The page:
Advice for marketing your eBay store
You’ve taken the first big step and you’ve created an eBay store. You have your stock waiting to go and your courier on speed dial. Time for the money to start rolling in, right? Wrong. Whilst one of the major benefits to selling on marketplaces such as Amazon & eBay is that you have your digital storefront exposed to a much larger amount of people, the fact of the matter is that you still need to optimize and get your eBay marketing right to ensure you maximise the exposure that the marketplaces give you.
First things first, this is assuming you already have your shop set up and customised. (for advice on this you can view our article on How To Stand Out On eBay). Now it is down to promotions. One big positive is that you can generally get by on very small budgets, and you can really leverage the power of the marketplaces. So with that in mind, here are some of our best tips for marketing your store:
Off eBay Marketing:
I know, I know, it’s not really a quick win when it comes to marketing, but it is quite an important rung on the ladder to eBay success. Your products might be listed, but without correct optimisation you will find yourself getting lost in the clutter of results. The big players like Google, Yahoo and Bing (I know, I can’t believe i called the latter two ‘Big players’ either), are constantly reinventing their algorithms and making them more and more ‘human’. This means that gone are the days where you can just load up on keywords and expect to show up in results. You need to be starting to think about exactly how your customers will be searching for you, and writing your product listings and descriptions in that way. You really need to try to get inside the head of your customer and think about exactly what they would be typing if they were looking, for example, for the baseball cap you sell. It is also important to note that SEO can take time and you aren’t likely to see immediate results, but you should definitely be investing a bit of time into it now, to pay off a bit further down the line.
While it can be a daunting interface to get started with, Google provide some amazing help files and setup guides and you can have a simple campaign up and running extremely quickly. You don’t even need to spend a lot of money, because you can ensure that you are targeting very niche markets and not wasting ad budget marketing to the wrong people. Although it can be tricky to run an adwords campaign for a store that stocks a few thousand products, one good way of getting around this, is a feature that Google call Keyword insertion. Now i do want to say that it is something you should definitely read up a bit on, and will take a lot of practice to get it working really well, but Google allows you to create ad copy that pulls in the text that a user searched (provided it is within the character limits), and use that in the ad. This means that not only does the ad copy look hyper targeted to the users search, but it also allows you to create less ad variations for more products. Be careful though, as while it can be a very powerful tool, using it incorrectly can have a negative impact on your brand as your ads could look very odd. So my advice would be to start small and practise, then expand out once you are able to get some good performance out of it. first if you’re not sure where the rocks are.
Don’t listen to the naysayers, email is certainly not dead, and it remains as one of the most effective means of communicating with customers and potential customers. eBay have a built in newsletter facility to help you build your list of potential customers, so it’s worth trying it out. Just because you’re using a well tried medium, doesn’t mean you have to stick to old school tactics. For example, try using variations in copy as opposed to the standard “Subscribe Now”. Try get a bit more creative with it and see what updates you find work for you.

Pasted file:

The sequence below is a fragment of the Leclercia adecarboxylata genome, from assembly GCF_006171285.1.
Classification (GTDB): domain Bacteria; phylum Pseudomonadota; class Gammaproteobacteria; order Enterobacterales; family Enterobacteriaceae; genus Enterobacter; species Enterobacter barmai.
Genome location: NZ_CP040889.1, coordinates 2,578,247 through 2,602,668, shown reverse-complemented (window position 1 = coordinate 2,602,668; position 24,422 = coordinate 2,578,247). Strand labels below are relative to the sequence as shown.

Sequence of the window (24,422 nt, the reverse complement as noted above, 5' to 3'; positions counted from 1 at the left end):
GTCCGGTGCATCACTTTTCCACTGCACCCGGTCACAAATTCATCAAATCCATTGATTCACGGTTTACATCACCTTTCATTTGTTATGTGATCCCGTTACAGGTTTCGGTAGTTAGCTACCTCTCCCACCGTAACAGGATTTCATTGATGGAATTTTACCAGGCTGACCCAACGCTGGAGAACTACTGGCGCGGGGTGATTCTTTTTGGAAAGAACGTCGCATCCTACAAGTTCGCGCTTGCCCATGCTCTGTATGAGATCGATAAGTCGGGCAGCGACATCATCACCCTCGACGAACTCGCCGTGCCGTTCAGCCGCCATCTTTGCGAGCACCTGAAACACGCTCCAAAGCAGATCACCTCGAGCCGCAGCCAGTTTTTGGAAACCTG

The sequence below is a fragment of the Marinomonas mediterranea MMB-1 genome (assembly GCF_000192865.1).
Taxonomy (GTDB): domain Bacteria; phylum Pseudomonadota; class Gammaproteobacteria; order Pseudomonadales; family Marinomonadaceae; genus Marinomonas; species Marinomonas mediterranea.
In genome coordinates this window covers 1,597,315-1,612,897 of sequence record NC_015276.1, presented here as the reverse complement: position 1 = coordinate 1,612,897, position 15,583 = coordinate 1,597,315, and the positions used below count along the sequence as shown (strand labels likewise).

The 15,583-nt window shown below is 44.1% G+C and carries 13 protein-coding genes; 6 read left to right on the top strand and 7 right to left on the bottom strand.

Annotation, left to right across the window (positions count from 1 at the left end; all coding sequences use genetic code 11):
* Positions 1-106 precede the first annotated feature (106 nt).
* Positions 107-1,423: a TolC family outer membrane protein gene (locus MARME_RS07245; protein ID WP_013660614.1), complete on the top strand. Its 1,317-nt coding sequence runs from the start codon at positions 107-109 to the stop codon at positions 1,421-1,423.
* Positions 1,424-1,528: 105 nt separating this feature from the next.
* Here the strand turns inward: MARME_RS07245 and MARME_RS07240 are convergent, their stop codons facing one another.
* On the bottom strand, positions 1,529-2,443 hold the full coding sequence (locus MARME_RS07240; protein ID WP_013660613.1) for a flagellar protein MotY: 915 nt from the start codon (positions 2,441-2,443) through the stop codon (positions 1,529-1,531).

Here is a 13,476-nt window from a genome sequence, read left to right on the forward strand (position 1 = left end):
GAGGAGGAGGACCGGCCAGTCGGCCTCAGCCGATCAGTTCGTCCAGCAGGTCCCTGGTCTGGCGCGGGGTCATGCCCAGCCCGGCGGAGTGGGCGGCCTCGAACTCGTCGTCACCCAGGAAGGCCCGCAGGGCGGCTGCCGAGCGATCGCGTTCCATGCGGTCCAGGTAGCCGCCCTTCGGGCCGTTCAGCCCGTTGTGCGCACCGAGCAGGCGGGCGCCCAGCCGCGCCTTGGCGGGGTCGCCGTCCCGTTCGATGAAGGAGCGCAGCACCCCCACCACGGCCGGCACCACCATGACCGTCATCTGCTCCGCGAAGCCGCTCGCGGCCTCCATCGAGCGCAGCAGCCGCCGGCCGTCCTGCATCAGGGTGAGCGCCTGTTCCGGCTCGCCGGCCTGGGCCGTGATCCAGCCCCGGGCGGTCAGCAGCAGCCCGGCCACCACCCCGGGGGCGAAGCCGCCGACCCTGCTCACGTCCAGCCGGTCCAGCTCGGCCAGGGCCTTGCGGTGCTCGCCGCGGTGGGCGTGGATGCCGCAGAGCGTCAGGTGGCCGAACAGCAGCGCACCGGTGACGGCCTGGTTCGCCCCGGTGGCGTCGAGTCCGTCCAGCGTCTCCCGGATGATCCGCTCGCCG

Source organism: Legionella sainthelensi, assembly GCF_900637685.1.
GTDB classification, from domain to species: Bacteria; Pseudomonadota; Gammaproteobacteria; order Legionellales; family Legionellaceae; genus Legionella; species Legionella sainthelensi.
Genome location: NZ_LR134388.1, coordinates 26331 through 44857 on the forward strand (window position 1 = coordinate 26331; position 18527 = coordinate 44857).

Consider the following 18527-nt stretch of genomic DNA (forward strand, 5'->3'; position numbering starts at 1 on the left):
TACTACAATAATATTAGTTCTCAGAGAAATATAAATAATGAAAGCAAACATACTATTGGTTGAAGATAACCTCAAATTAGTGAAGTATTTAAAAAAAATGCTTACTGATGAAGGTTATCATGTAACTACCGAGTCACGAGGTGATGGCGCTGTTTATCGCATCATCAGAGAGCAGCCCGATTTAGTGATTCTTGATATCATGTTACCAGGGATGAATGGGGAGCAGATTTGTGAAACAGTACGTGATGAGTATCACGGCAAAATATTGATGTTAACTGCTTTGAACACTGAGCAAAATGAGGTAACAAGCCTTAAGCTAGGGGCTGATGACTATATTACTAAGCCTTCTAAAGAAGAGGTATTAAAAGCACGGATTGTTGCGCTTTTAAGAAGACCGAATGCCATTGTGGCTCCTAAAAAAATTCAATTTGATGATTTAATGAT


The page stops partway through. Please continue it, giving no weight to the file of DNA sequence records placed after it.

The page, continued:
On Your eBay Account:
It may sound obvious, but the best way to sell your product to a potential customer is to let your happy customers do the selling. It is common knowledge that a large proportion of the time, a buyers purchase decision is made over what a sellers feedback looks like, therefore it makes perfect business sense to invest some time in managing your feedback better. Using a feedback management software can help you reduce your contact response times dramatically and also help you deal with negative feedback, meaning you can start to turn negative feedback into positive reviews.
If you are running any form of advertising or display campaigns, you’ll want to make sure that the visuals of your ad line up with the visuals of your storefront. The simplest form of this is that if you have people click a blue banner, but your store is all orange, then potential customers need to take a few seconds/minutes to work out if it is the same company from the ad. It is very important that you put out a consistent brand across all channels. Additionally, it can’t hurt to read our guide to standing out on eBay, to help you get your profile jumping off the page.
If you do have money to spend on marketing, then it can be worth looking into the advertising options that eBay themselves provide. I say that this is only for people with a marketing budget, as the minimum spend for a campaign is £10 000, but what it does mean is that you can get your ads in front of almost 3 million people with very impressive targeting options. While it may not be the best option for all industries/sellers, it is worth doing a bit of research into whether it would suit your business.
This advice is just the tip of the iceberg for most sellers, and a lot of time and effort needs to be put in to gain a good reputation online. Provide a quality service to your customers and you should start to see repeat customers start coming in. Good luck and happy selling!